Stillwater News Press

September 19, 2013

Day of Caring attracts 440 volunteers for work projects in Stillwater

By Chase Rheam
Stillwater NewsPress

STILLWATER, Okla. — Hundreds of volunteers turned out for a good breakfast early Thursday morning, fuel they would need as they took on work projects around Stillwater as part of the United Way Day of Caring.

Stillwater United Way Executive Director Sheri Carter said 440 volunteers representing 32 entities took part this year.

“It’s by far the largest (group) we’ve ever had,” she said.

At the Stillwater Lodge, located at 12th Avenue and Duck Street, members of the Payne County Democrats sealed wooden beams on a porch, repaired a ceremonial bridge and pruned trees.

Mike Staubus, a volunteer, said the area is one of Stillwater’s “neat, little corners.” The lodge is home to the Girl Scouts.

“It’s important that all of us, the whole community, get together and do certain projects that organizations don’t have the money to do and the manpower to do,” Staubus said. “Mainly, they run out of money. So, getting together and providing a labor force makes it a project that’s doable.”

He said it was fun to attend breakfast earlier in the morning knowing that everyone had the same idea in mind — to help others.

At the Mission of Hope, the grass around a children’s playground was being tended to by representatives of Devon Energy.

“Devon has made Stillwater our newest home and it’s important to us to give back to the communities where we live, work and play,” said Christina Rehkop, supervisor of community relations for Devon Energy. “It’s one of our core values, so this just made sense for us to partner with the United Way, do something great for the community, get our employees involved and make improvements.”

She said it also serves as a team building effort and ensures that the city continues to grow.

“Devon believes that a strong community is really only as strong as the overall health of the community, which includes social service, civic, business and such,” she said.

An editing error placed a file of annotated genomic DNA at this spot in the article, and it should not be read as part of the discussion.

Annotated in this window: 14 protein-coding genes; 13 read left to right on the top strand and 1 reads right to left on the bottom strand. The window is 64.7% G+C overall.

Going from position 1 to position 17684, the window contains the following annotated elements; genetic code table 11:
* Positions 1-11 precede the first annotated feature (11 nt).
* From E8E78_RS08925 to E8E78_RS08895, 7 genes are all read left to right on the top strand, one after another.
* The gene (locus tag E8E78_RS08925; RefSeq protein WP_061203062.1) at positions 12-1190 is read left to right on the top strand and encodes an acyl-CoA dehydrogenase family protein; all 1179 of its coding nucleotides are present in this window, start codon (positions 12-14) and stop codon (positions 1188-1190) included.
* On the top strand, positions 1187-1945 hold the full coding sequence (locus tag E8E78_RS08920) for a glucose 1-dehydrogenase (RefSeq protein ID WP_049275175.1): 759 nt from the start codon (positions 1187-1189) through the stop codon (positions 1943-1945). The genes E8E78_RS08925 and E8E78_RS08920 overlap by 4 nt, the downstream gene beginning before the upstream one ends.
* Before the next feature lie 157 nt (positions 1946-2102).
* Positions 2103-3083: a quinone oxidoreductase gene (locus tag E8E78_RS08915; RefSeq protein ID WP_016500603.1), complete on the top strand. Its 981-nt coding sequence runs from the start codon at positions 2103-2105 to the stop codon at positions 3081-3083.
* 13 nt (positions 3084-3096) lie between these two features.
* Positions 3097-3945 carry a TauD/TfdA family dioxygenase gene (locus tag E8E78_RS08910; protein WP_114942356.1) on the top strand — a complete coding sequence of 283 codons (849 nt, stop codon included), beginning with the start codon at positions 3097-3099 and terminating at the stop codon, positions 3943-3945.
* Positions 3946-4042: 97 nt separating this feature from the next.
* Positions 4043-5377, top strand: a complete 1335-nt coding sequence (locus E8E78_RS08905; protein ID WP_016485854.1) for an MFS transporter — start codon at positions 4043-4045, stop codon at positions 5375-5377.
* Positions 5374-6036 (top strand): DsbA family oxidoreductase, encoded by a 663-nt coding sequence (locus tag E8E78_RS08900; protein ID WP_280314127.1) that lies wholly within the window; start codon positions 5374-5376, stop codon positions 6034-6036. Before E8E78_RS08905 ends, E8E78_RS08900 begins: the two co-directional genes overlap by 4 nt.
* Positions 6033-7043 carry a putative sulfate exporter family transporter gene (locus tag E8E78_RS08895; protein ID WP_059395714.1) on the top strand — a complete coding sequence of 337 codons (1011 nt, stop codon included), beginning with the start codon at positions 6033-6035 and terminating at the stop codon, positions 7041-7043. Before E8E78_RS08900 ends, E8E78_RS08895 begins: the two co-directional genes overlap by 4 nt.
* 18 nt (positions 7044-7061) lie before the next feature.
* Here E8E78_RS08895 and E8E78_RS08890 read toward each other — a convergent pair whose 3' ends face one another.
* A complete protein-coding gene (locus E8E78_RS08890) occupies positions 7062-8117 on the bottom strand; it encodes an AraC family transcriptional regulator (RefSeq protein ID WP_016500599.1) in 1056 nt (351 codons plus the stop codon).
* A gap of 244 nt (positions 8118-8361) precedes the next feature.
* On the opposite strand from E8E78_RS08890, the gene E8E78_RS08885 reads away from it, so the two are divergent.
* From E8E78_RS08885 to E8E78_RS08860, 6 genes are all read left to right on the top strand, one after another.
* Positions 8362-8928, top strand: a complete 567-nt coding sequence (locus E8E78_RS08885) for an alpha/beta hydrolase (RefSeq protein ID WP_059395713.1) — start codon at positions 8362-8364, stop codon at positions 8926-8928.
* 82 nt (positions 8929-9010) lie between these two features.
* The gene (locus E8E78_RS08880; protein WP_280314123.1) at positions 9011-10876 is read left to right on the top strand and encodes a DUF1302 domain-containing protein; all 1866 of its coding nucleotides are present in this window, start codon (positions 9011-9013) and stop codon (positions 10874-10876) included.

“So, in order to keep this community thriving so people want to come here and work here, it’s important to make sure our social services are healthy and helping as many people as possible.”

At Roxy Webber Apartments, volunteers with the Oklahoma State University Foundation painted walls. One of the volunteers, Matt Morgan, said it’s all about community.

“If you think about the United Way giving back to the community and Payne County, as a whole, the foundation really wants the group to thrive,” he said. “We have the interests of the community as a priority.”

Executive Director of the Stillwater Housing Authority Glenn Redding said he is grateful for the help.

“It’s wonderful to get it done because, to be honest right now, the federal government is cutting back, so to get this labor in here for a day and get it all done in one day’s time period, it’s wonderful for us,” he said.

In his nearly three decades in Stillwater, he has seen the community always be helpful, he said.

“It hasn’t lost a smidgen of that for the last 29 years,” Redding said.

Stillwater YMCA Executive Director Dan Carman said this event is “extremely important.”

“We get a 1,000 people a day through the Y and multiply that, sometimes on the weekends with basketball games, swim meets or special events, we’ll get 2,000 people and this place takes a beating,” he said.

The Day of Caring allows for a fresh coat of paint and maintenance.

“With the Day of Caring, it saves us money, it makes us look better and makes us better for the community and its members, so it’s a super day for us,” he said.

Now in its 18th year, Carter said she sees the event continuing to grow.

“Things went so well,” she said. “Folks worked so hard and had fun while they were doing it. We got super lucky with great weather.”

Groups were continuing their volunteering as of 3 p.m. Thursday; some were expected to continue into the evening. Carter said the turnout and support was a good indicator of how the agency will fare with raising its $875,000 goal this year. However, Carter said it spoke of something bigger, too.

“I think it speaks well of our community as a whole that we have that many businesses participating and that encourage their employees to go out on work time and do some good,” Carter said.